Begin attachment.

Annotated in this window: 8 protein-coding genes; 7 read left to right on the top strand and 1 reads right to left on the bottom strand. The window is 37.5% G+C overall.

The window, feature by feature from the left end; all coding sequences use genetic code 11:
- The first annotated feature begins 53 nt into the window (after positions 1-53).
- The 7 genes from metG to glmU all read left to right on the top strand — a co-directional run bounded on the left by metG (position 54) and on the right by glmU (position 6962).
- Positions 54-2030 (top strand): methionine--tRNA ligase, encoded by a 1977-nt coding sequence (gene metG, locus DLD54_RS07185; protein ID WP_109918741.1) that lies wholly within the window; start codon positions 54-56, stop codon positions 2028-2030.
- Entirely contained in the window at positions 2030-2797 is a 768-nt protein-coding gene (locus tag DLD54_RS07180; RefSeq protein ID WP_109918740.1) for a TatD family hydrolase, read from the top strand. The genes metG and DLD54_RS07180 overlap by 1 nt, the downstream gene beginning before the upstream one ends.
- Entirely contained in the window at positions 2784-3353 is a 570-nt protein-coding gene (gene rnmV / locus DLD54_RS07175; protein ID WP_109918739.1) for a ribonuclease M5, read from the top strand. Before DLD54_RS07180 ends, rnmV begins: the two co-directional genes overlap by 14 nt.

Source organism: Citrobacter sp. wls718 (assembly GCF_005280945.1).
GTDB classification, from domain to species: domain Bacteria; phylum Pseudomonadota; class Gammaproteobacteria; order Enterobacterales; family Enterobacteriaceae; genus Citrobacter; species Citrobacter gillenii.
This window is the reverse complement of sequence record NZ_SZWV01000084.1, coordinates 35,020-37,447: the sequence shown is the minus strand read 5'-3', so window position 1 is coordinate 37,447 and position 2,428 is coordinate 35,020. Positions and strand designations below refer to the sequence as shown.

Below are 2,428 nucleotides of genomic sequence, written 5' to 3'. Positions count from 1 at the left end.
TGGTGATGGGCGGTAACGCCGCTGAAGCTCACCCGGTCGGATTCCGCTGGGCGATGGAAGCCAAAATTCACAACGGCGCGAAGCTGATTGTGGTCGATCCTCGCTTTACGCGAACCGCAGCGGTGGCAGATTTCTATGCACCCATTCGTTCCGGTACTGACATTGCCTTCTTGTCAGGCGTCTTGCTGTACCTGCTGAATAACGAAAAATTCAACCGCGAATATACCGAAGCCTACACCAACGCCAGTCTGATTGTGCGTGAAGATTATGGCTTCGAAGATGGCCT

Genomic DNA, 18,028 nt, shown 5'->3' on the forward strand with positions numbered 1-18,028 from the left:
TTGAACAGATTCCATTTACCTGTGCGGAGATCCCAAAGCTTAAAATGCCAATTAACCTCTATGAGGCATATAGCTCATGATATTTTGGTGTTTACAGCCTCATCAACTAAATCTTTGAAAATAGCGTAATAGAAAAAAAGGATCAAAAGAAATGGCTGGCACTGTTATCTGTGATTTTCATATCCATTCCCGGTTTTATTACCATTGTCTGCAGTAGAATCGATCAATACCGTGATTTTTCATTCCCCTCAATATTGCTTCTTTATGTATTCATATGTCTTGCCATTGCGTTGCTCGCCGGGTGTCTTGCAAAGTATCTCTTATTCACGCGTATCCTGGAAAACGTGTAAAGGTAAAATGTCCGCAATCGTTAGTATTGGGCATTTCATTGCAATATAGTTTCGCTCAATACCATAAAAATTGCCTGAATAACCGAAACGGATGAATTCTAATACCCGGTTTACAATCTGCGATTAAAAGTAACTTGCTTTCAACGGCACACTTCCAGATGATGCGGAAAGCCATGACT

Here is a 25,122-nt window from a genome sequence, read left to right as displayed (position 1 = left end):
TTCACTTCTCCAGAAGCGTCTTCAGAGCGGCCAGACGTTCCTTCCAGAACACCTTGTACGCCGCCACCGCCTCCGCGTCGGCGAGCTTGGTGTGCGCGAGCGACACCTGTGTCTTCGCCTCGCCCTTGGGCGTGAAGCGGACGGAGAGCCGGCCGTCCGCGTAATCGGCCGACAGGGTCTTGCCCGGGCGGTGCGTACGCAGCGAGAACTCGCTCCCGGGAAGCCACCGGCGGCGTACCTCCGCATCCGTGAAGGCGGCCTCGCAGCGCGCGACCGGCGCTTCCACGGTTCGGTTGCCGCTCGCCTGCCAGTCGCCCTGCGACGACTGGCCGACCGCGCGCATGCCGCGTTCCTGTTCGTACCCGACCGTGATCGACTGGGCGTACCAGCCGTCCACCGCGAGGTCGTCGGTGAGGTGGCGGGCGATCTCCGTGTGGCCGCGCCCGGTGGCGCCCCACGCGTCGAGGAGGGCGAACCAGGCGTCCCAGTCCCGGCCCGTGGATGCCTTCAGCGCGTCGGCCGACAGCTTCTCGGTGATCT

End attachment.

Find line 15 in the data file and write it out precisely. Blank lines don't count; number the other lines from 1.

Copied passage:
Here is a 25,122-nt window from a genome sequence, read left to right as displayed (position 1 = left end):